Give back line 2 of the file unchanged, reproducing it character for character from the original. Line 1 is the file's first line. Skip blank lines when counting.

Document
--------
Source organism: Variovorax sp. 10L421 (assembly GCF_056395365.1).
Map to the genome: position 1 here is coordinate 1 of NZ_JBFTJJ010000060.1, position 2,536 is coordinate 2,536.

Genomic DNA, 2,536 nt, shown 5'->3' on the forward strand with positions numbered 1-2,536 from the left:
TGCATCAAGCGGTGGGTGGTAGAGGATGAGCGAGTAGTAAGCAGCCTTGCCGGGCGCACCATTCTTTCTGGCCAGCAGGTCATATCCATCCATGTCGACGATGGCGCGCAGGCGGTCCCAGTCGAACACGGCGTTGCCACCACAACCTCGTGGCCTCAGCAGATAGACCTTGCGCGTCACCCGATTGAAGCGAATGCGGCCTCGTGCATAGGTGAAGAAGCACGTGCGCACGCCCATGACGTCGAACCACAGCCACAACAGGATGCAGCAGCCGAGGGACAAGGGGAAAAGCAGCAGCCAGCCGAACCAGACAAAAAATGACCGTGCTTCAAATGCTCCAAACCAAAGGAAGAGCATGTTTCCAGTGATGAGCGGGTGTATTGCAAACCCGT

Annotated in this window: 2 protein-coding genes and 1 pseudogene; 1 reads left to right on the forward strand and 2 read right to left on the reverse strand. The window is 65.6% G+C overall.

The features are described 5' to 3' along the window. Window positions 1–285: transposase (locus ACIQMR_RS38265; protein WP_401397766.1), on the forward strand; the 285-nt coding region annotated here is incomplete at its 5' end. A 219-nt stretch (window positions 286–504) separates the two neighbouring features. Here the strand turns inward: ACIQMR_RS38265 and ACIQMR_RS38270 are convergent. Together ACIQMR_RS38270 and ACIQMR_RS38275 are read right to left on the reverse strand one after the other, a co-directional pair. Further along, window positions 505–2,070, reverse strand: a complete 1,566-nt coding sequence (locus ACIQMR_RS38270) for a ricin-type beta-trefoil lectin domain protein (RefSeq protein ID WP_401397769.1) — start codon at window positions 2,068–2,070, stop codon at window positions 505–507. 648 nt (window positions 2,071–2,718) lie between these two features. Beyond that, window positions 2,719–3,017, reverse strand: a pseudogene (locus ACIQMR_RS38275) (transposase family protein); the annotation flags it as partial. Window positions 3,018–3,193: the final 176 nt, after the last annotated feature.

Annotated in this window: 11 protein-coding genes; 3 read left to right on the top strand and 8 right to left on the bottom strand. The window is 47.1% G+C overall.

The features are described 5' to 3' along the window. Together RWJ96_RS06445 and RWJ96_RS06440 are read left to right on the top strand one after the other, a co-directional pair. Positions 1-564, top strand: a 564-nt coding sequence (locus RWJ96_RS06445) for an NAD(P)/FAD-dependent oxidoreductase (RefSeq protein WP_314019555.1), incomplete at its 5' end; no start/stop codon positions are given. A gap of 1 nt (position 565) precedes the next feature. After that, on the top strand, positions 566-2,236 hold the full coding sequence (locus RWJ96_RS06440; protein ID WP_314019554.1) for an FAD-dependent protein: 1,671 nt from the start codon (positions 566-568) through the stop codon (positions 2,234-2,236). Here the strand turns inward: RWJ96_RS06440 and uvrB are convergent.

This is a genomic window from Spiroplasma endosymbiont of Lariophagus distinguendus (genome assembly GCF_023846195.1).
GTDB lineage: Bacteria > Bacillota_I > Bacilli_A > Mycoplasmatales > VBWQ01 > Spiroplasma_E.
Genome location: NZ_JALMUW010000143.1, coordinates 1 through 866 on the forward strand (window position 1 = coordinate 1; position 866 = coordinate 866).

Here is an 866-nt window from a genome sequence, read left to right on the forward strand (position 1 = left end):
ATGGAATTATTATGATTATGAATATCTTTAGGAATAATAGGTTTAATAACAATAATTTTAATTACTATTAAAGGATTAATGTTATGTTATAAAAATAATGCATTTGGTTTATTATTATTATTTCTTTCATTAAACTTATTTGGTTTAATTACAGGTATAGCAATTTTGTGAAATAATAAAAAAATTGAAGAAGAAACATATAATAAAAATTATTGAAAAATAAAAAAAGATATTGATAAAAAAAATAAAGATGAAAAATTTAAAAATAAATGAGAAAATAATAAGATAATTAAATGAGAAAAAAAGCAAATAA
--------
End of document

Map to the genome: position 1 here is coordinate 1 of NZ_JBFTJJ010000060.1, position 2,536 is coordinate 2,536.